America had been attacked. Two planes had rammed into the World Trade Center. Thousands of people had died. Our peace and ignorance of the world that was not America was shattered… violated, in a sense. My reaction was a little absurd. But then again, I WAS a ten-year-old kid with an imaginative mind.
Windham, Maine, 2000.
Sometimes I wonder what was going through their heads when DHS decides to tear families apart. Not only that, but when they by chance happen to place kids in a good home, I also wonder how some administrative concern or policy seems to blind them as they, again, pluck kids from a good situation and place them in yet another new home.
When I chatted with my first foster family over dinner recently, I asked them what happened. DHHS at the time was being accused of racism. Of taking kids primarily from families of color and placing them with white families. Now, I get this. I understand that unconscious bias exists and most likely did lead the department to discriminatorily target families of color.
But here was where they were mistaken. Instead of adopting a new policy that would revamp the review process for determining when to rip kids out of their homes, and especially the policy that kids of color should be placed in other families of color, they committed a colossal fumble. Their first mistake was thinking that they could achieve this in one of the whitest states in the country. The second mistake was rounding up kids that they had initially placed with white families and throwing them again into the foster care, administrative hell-hole.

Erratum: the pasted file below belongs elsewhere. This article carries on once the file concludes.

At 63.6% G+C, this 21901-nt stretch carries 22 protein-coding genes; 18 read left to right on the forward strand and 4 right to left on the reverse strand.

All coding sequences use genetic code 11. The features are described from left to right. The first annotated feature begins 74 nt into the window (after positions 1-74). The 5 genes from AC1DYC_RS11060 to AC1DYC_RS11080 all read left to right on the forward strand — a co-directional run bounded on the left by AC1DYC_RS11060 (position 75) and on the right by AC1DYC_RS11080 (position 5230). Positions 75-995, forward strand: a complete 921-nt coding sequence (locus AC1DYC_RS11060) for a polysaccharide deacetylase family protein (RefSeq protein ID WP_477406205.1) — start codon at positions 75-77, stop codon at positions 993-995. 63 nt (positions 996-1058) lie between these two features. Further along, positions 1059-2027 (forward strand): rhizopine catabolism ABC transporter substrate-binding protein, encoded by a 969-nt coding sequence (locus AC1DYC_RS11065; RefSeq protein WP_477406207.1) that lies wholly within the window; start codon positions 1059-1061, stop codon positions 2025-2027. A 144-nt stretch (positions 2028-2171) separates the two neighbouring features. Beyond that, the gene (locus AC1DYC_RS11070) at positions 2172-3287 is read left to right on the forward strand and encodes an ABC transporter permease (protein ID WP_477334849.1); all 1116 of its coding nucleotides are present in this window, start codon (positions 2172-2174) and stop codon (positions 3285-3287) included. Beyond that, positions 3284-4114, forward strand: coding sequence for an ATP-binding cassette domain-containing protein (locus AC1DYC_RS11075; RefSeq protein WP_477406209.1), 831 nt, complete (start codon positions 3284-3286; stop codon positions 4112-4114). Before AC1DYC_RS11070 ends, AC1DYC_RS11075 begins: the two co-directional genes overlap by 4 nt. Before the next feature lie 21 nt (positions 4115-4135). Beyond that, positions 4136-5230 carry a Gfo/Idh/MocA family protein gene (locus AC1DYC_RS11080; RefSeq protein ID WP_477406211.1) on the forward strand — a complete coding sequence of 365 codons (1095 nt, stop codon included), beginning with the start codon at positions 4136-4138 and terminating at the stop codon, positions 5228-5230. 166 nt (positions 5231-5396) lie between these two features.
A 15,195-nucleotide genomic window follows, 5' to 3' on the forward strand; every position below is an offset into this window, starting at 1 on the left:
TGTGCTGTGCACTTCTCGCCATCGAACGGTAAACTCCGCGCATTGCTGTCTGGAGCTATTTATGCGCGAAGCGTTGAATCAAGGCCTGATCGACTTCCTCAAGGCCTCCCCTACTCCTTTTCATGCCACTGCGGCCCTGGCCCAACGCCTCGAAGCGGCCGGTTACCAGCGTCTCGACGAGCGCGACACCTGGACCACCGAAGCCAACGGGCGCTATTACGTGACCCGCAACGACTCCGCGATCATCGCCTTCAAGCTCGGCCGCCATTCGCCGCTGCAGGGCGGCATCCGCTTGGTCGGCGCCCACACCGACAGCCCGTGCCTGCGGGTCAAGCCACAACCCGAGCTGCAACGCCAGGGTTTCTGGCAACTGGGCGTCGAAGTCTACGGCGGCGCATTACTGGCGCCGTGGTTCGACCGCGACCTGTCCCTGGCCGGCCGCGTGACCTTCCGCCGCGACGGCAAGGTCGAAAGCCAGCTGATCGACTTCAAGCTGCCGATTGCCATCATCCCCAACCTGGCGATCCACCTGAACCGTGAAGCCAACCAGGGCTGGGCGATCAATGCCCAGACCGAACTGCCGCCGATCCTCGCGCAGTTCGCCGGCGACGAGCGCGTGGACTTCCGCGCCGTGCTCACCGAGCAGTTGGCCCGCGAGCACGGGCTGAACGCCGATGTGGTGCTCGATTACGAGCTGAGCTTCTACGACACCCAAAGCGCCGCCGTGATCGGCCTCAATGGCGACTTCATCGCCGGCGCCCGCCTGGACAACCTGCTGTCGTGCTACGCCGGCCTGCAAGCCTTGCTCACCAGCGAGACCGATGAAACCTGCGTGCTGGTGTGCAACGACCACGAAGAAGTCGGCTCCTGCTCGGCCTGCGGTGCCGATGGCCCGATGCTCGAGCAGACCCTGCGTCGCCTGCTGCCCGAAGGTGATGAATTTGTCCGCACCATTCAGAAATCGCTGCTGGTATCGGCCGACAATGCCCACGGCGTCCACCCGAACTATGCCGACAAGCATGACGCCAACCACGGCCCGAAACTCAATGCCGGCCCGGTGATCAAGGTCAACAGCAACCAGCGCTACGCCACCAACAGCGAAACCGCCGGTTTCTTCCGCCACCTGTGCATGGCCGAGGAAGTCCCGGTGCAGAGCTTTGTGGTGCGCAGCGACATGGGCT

In my case, the Department had actually succeeded in placing my sister and I in a perfectly good and loving family. At a point when I was starting to heal from the initial trauma of being separated from my birth mother, at a time when I was learning to love again, the Department ripped us from our new family and placed us in a group home. Not in an Asian family… a group home.
The idea then was to either look for an Asian family or to try and get my birth mother to a point where she could take us back. But meanwhile, my sister and I sat in group-home, foster care limbo. Twiddling our broken hearts. And if I sound angry, I am. I can forgive and reconcile with people, but when it comes to a system or process or government, I am wholly within my right to be angry. And I am.
Now, my anger toward the Department did not mean that I was angry with the people that lived and worked at the group home. In fact, I grew to love each of them and the other kids provided much needed company and playtime. Among my favorite staff were Ellen, Ken, and Debbie. Ellen lived in Gorham, and she’ll turn up later in the story.